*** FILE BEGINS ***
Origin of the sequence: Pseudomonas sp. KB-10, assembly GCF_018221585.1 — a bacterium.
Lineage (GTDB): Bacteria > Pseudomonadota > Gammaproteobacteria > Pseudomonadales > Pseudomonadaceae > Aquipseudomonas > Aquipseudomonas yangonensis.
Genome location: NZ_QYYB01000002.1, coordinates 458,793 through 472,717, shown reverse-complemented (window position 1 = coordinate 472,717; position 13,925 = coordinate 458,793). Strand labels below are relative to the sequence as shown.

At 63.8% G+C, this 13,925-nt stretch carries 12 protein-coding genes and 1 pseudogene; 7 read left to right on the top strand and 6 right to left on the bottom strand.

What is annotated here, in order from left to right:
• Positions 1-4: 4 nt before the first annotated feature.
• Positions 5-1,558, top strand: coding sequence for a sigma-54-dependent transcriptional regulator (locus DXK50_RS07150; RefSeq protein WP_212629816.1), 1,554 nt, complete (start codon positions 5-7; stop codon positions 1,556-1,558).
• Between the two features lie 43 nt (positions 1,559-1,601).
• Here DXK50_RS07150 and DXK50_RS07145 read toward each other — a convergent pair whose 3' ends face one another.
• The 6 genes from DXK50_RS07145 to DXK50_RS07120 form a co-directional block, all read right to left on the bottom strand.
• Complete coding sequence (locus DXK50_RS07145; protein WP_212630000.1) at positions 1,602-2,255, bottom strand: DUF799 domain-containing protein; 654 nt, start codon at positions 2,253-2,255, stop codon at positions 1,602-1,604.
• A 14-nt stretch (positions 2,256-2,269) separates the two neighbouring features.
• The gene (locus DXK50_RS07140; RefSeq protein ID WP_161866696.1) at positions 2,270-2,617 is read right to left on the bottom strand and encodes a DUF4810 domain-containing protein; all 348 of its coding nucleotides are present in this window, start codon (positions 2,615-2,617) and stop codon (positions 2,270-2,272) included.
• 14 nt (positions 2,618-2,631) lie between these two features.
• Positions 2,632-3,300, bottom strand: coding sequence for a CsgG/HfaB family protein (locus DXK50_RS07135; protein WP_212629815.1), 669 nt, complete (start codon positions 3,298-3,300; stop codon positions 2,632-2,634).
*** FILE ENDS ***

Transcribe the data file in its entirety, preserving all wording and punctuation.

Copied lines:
Origin of the sequence: Pseudomonas sp. KB-10, assembly GCF_018221585.1 — a bacterium.
Lineage (GTDB): Bacteria > Pseudomonadota > Gammaproteobacteria > Pseudomonadales > Pseudomonadaceae > Aquipseudomonas > Aquipseudomonas yangonensis.
Genome location: NZ_QYYB01000002.1, coordinates 458,793 through 472,717, shown reverse-complemented (window position 1 = coordinate 472,717; position 13,925 = coordinate 458,793). Strand labels below are relative to the sequence as shown.

At 63.8% G+C, this 13,925-nt stretch carries 12 protein-coding genes and 1 pseudogene; 7 read left to right on the top strand and 6 right to left on the bottom strand.

What is annotated here, in order from left to right:
• Positions 1-4: 4 nt before the first annotated feature.
• Positions 5-1,558, top strand: coding sequence for a sigma-54-dependent transcriptional regulator (locus DXK50_RS07150; RefSeq protein WP_212629816.1), 1,554 nt, complete (start codon positions 5-7; stop codon positions 1,556-1,558).
• Between the two features lie 43 nt (positions 1,559-1,601).
• Here DXK50_RS07150 and DXK50_RS07145 read toward each other — a convergent pair whose 3' ends face one another.
• The 6 genes from DXK50_RS07145 to DXK50_RS07120 form a co-directional block, all read right to left on the bottom strand.
• Complete coding sequence (locus DXK50_RS07145; protein WP_212630000.1) at positions 1,602-2,255, bottom strand: DUF799 domain-containing protein; 654 nt, start codon at positions 2,253-2,255, stop codon at positions 1,602-1,604.
• A 14-nt stretch (positions 2,256-2,269) separates the two neighbouring features.
• The gene (locus DXK50_RS07140; RefSeq protein ID WP_161866696.1) at positions 2,270-2,617 is read right to left on the bottom strand and encodes a DUF4810 domain-containing protein; all 348 of its coding nucleotides are present in this window, start codon (positions 2,615-2,617) and stop codon (positions 2,270-2,272) included.
• 14 nt (positions 2,618-2,631) lie between these two features.
• Positions 2,632-3,300, bottom strand: coding sequence for a CsgG/HfaB family protein (locus DXK50_RS07135; protein WP_212629815.1), 669 nt, complete (start codon positions 3,298-3,300; stop codon positions 2,632-2,634).